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Uncertainty in the global economy is increasing. Capital flows to emerging and developing economies have slowed down significantly over the past six years and international reserves in several countries are declining. The growth in global trade has also been significantly smaller than expected in 2016, falling below the growth of GDP for the first time in fifteen years. Growing geopolitical tensions and increasing friction in countries’ domestic politics are introducing additional risks.

Many emerging economies could benefit from insurance against this backdrop of volatility. Fortunately, cheap and no-strings-attached liquidity insurance exists, in the form of the IMF’s Flexible Credit Line (FCL) for countries with very strong policy fundamentals; for countries with somewhat weaker, but still sound fundamentals, the Precautionary and Liquidity Line (PLL) offers a similarly good deal. But these precautionary instruments remain underutilized. We have some suggestions on how the IMF could fix this.

What do the Flexible Credit Line and Precautionary and Liquidity Line offer?

The Flexible Credit Line offers countries with “very strong” economic and policy fundamentals access to  unlimited liquidity support if and when they want it (the actual size of the credit line is determined on a case-by-case basis). The less demanding Precautionary and Liquidity Line (PLL) can provide countries access up to 500% of their IMF quota over two years, with some conditions following approval.  Introduced as part of the IMF’s reforms to its lending facilities in the wake of the global financial crisis, the credit lines found some takers early on: Colombia, Mexico, and Poland applied and gained access within months’ of the FCL’s introduction, while Morocco applied within a year of the establishment of the PLL. As Table 1 shows, the 3+1 initial users have continued to renew their credit lines with the IMF since then and have secured the right to quick access to large additional sources of liquidity.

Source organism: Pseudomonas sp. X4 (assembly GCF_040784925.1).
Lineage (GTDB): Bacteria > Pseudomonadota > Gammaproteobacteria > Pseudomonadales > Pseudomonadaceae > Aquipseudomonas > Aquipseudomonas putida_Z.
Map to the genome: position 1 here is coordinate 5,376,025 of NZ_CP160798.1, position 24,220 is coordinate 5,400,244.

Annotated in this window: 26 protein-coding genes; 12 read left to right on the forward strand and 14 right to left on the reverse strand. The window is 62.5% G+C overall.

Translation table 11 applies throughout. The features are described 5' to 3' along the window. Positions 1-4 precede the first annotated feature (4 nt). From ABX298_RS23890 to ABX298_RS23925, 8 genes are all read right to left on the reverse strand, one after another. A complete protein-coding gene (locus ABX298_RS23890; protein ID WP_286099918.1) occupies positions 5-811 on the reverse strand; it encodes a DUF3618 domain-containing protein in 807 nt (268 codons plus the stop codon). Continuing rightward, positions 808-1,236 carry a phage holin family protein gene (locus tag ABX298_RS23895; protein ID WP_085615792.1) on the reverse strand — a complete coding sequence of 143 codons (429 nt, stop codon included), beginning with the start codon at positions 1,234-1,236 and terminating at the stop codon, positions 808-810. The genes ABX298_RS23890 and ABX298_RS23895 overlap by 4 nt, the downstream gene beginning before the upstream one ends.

Table 1. Current users and features of the IMF’s precautionary credit lines


Member state

Type

First approval

Most recent approval

Number of renewals

Term

Current credit line
(in USD)

Credit line (as % of quota)

Colombia

FCL

05/2009

06/2016

5

2 yrs

$11.5 billion

400%

Mexico

FCL

04/2009

05/2016

5

2 yrs

$88 billion

700%

Poland

FCL

05/2009

01/2017

5

2 yrs

$8.84 billion

159%

Morocco

PLL

08/2012

07/2016

3

2 yrs

$3.47 billion

280%

 

What other emerging economies appear to qualify for the IMF’s precautionary credit lines?

Uptake by countries of the FCL and the PLL has stalled, with no new countries gaining access beyond the original 3+1. Could the IMF’s ex-ante qualification criteria be too stringent? In our recent CGD Working Paper, we show that the lack of expansion is certainly not for the lack of qualified member states. We created an eligibility index using three indicators of institutional quality and eight indicators of economic performance. Using our index, we find—perhaps surprisingly—that there are as many as 23 additional countries likely to be eligible for the FCL or the PLL (Table 2). Our methodology and possible alternative lists of likely qualifiers are displayed in more detail in our Working Paper.

Table 2. List of potential FCL and PLL eligible member states


Rank

Country

Rank

Country

1

Estonia

20

Poland

2

Philippines

21

Colombia

3

Korea

22

Mauritius

4

Thailand

23

Croatia

5

Czech Republic

24

South Africa

6

Lithuania

25

Uruguay

7

Israel

26

FYR Macedonia

8

China

27

Morocco

9

Slovak Republic

 

10

Bulgaria

11

Peru

12

Chile

13

Slovenia

14

Botswana

15

Turkey

16

Malaysia

17

Mexico

18

Hungary

19

Latvia

 

Boosting the uptake of the IMF’s liquidity insurance